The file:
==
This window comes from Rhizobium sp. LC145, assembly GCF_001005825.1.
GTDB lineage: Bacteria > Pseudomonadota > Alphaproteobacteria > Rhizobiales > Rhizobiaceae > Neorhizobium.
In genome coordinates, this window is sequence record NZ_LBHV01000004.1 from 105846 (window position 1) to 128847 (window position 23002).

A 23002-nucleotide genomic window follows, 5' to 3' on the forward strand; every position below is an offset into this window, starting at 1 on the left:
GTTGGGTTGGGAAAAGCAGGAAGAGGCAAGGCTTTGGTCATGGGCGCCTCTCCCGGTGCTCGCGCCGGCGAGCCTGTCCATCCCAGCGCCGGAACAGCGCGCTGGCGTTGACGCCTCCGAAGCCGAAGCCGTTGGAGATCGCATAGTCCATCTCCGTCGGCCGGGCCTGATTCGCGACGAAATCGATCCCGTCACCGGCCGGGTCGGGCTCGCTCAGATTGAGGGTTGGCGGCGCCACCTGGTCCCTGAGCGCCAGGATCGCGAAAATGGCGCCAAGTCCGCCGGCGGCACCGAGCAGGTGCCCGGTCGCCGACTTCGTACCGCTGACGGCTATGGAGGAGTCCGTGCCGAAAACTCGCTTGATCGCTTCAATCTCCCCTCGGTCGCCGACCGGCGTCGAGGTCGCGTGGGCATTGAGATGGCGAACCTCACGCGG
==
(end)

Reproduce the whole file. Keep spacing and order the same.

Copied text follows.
This window comes from Rhizobium sp. LC145, assembly GCF_001005825.1.
GTDB lineage: Bacteria > Pseudomonadota > Alphaproteobacteria > Rhizobiales > Rhizobiaceae > Neorhizobium.
In genome coordinates, this window is sequence record NZ_LBHV01000004.1 from 105846 (window position 1) to 128847 (window position 23002).

A 23002-nucleotide genomic window follows, 5' to 3' on the forward strand; every position below is an offset into this window, starting at 1 on the left:
GTTGGGTTGGGAAAAGCAGGAAGAGGCAAGGCTTTGGTCATGGGCGCCTCTCCCGGTGCTCGCGCCGGCGAGCCTGTCCATCCCAGCGCCGGAACAGCGCGCTGGCGTTGACGCCTCCGAAGCCGAAGCCGTTGGAGATCGCATAGTCCATCTCCGTCGGCCGGGCCTGATTCGCGACGAAATCGATCCCGTCACCGGCCGGGTCGGGCTCGCTCAGATTGAGGGTTGGCGGCGCCACCTGGTCCCTGAGCGCCAGGATCGCGAAAATGGCGCCAAGTCCGCCGGCGGCACCGAGCAGGTGCCCGGTCGCCGACTTCGTACCGCTGACGGCTATGGAGGAGTCCGTGCCGAAAACTCGCTTGATCGCTTCAATCTCCCCTCGGTCGCCGACCGGCGTCGAGGTCGCGTGGGCATTGAGATGGCGAACCTCACGCGG